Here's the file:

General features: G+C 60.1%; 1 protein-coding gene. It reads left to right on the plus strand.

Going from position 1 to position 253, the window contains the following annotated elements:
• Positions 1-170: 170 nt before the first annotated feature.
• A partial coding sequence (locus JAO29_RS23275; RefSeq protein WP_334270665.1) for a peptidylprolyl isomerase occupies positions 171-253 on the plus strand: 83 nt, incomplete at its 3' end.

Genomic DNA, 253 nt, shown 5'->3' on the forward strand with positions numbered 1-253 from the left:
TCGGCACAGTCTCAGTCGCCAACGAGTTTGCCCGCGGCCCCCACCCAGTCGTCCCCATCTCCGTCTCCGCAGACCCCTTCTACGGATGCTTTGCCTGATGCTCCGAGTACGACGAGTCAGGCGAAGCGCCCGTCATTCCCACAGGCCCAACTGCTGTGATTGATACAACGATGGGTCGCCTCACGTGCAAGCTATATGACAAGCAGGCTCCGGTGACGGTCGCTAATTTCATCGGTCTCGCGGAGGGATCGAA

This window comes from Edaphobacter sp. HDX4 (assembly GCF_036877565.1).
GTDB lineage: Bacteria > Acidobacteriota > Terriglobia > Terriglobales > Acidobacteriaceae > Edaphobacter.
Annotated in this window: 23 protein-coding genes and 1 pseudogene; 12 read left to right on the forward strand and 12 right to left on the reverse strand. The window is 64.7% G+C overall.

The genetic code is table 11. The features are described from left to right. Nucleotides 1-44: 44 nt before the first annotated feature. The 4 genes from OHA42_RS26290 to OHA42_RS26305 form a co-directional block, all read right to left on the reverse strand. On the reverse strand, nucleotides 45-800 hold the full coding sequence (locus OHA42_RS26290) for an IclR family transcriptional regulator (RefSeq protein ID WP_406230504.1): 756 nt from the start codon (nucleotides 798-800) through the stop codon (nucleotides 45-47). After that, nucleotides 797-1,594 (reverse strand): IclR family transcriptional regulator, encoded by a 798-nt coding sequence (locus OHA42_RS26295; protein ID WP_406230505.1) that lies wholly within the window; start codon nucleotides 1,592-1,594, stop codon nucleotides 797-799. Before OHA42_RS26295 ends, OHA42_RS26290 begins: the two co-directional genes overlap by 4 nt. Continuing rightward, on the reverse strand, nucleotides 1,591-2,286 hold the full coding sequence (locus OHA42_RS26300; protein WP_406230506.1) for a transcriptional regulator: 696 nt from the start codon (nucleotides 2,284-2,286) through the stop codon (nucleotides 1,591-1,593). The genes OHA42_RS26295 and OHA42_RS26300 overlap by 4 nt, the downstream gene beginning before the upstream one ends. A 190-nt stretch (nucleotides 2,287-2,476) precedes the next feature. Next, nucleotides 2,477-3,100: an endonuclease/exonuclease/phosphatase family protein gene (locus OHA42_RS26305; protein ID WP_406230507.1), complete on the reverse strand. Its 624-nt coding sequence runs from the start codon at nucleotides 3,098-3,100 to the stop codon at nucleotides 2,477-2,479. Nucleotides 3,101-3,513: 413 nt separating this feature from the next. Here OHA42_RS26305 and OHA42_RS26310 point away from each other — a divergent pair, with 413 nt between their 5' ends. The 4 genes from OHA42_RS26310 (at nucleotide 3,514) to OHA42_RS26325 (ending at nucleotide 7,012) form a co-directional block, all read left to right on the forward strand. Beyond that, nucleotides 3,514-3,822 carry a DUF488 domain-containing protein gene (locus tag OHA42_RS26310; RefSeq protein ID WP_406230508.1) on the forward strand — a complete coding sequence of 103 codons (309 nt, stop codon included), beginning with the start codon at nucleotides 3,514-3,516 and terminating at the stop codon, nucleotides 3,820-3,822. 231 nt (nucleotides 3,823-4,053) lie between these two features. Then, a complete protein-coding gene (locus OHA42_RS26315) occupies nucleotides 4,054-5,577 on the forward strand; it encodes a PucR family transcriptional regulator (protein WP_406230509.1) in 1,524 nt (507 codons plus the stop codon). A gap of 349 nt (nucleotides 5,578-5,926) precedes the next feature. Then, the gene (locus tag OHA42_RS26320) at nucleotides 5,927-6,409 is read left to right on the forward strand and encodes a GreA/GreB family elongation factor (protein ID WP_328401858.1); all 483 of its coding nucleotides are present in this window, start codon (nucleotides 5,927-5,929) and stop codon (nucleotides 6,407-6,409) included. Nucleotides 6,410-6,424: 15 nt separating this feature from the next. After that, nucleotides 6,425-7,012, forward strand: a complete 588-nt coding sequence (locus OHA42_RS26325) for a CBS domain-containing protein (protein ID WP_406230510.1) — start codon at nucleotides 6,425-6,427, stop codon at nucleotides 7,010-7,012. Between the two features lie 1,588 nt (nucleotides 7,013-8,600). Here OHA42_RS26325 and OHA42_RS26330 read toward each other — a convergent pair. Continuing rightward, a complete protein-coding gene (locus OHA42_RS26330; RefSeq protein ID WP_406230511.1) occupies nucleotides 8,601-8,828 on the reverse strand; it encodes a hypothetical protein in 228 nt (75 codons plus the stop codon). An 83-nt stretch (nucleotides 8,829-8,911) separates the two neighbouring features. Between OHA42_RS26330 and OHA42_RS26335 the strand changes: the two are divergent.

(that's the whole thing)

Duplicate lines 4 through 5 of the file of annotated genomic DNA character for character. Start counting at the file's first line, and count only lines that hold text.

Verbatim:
• A partial coding sequence (locus JAO29_RS23275; RefSeq protein WP_334270665.1) for a peptidylprolyl isomerase occupies positions 171-253 on the plus strand: 83 nt, incomplete at its 3' end.

Genomic DNA, 253 nt, shown 5'->3' on the forward strand with positions numbered 1-253 from the left: